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The Bank of Canada has sent about as strong a message as it is ever going to send to the financial markets. First, interest rates are going up at our next opportunity, in July, and there will be more to come. Second, wake up.

Central banks never come right out and say these things. But the Bank of Canada went to remarkable lengths in Wednesday’s rate-decision announcement to send that signal loud and clear, even as it held its key rate steady at 1.25 per cent, as expected.

How remarkable? To answer that, let me explain how I analyze the bank’s rate statements in the minutes after they are published. I take the new statement and go through it with a highlighter pen, marking every new message and change in phrasing that differs from the previous one. Where the changes look particularly significant, I put asterisks in the margin. Often, I’m lucky if there’s even one asterisk to hang my column on.

Wednesday’s statement looks like an asterisk galaxy. Especially in the key paragraph at the bottom of the announcement, which sums up the bank’s position on interest rates.

Read more: Bank of Canada clears way for July rate hike, warns of need to act to temper inflation

The bank dropped the clause “over time” when saying that it believes higher interest rates are warranted. It removed the word “cautious” to describe its approach to future rate hikes. (It instead said it will take “a gradual approach” to raising rates.) And it deleted the caveat that “some policy accommodation will still be needed to keep inflation on target.”

Now, the Bank of Canada is known for fiddling with the language of its rate statements from announcement to announcement – it routinely deviates from its past choice of words, unlike, say, the U.S. Federal Reserve, which uses a near carbon copy of its previous statement with often barely perceptible tweaks.

But there are some places in the statement that even the Bank of Canada doesn’t mess around with unless it means business. That’s the bottom-line stuff. Unmistakably, its bottom line just moved.

The message now is that the Bank of Canada sees higher rates as necessary pretty much now, not “over time.” And it no longer feels the needs to be “cautious” about its belief that it needs to take rates higher.

Some economists, reading the same economic data that the Bank of Canada has been reading, had already come to the conclusion that the near-term path to further rate increases was wide open. Some had argued for an increase at Wednesday’s rate setting.

Problem was, the financial markets hadn’t caught that drift at all.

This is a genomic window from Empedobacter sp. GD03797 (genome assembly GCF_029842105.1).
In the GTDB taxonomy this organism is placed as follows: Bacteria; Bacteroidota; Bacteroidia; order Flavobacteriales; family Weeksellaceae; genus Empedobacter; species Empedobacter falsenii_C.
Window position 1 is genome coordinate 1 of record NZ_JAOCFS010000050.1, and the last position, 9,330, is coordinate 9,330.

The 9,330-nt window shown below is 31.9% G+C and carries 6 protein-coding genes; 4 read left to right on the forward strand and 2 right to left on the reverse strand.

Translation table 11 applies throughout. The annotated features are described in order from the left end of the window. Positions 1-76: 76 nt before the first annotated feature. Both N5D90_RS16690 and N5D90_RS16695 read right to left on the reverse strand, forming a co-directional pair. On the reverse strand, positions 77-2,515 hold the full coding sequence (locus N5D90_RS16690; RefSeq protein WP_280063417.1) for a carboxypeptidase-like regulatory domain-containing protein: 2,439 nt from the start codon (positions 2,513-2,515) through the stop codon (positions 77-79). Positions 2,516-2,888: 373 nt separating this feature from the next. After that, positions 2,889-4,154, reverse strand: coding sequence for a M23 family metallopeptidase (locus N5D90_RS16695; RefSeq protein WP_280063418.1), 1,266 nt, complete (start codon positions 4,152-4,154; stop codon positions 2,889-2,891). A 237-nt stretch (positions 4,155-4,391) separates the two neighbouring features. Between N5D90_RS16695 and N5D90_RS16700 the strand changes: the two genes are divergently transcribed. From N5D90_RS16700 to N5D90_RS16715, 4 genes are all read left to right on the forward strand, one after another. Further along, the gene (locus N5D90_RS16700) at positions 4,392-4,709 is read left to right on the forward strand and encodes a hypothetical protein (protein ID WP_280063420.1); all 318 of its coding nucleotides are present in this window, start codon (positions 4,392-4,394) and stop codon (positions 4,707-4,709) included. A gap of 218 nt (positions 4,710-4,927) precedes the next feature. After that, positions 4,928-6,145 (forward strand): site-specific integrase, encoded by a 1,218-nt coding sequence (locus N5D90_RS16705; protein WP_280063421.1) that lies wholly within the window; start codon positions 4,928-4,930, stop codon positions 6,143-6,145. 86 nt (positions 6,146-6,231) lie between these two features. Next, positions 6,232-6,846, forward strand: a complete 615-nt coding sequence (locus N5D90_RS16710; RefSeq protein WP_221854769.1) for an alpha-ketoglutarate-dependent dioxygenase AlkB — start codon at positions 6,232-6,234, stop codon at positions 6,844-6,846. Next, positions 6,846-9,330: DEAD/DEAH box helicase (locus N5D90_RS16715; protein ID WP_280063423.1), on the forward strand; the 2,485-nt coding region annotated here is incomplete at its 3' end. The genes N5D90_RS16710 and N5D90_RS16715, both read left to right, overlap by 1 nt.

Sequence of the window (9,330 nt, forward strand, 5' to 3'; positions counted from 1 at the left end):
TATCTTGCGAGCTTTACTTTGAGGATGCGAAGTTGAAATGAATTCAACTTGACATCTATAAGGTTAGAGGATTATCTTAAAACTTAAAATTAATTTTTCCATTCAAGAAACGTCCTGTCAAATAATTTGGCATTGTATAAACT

The evening before the rate announcement, bond-market pricing indicated that the market was giving only a 17-per-cent chance of a rate hike on Wednesday, and a modest 53-per-cent chance of a hike in July. What’s more, the market’s implied expectation for rate hikes had fallen considerably over the previous two weeks; traders seemed to believe rate hikes were looking less likely, not more.

BoC Governor Stephen Poloz has previously been willing to surprise the markets with a rate move they hadn’t seen coming. But even for him, this degree of market disconnect would have been a stretch. When he was criticized last September for raising rates when few economists predicted it, Mr. Poloz countered that the market was pricing in about a 50-50 chance of a hike; he had no such market sentiment to back him up this time.

So, instead, he has offered fair warning. It’s coming. Book it for July.

The bond market has quickly adjusted its thinking, though it’s hardly unanimous. As of late afternoon on Wednesday, the market was pricing in a 77-per-cent chance of a July hike, and a total of two quarter-point increases by the end of the year. That’s a lot more confidence than it was showing before the rate announcement, but it’s no better than expectations were in mid-May. Indeed, two weeks ago, the market was placing a decent bet that there might actually be three hikes over the rest of the year – something that looks remote in its thinking now.

Maybe the markets are waiting for the central bank to confirm its current views on the economy in more detail. It will do that on Thursday, as BoC deputy governor Sylvain Leduc delivers a lunchtime speech in Quebec City intended to do just that. It would be a stunner of the first order if Mr. Leduc doesn’t underline the bank’s view that the economy is running at very close to full speed, its key components are on track, and it feels increasingly comfortable with further rate increases.

About the only caveat to that and maybe this explains the market’s hesitation – is the continuing uncertainty of the NAFTA trade negotiations. But unless there is some sort of negative NAFTA shock between now and the July rate decision – on the scale of a collapse of talks and/or imminent death of the deal – the Bank of Canada looks headed full-speed for another increase.

If you’re not on board with that after Wednesday’s announcement, you risk getting run over by the train.

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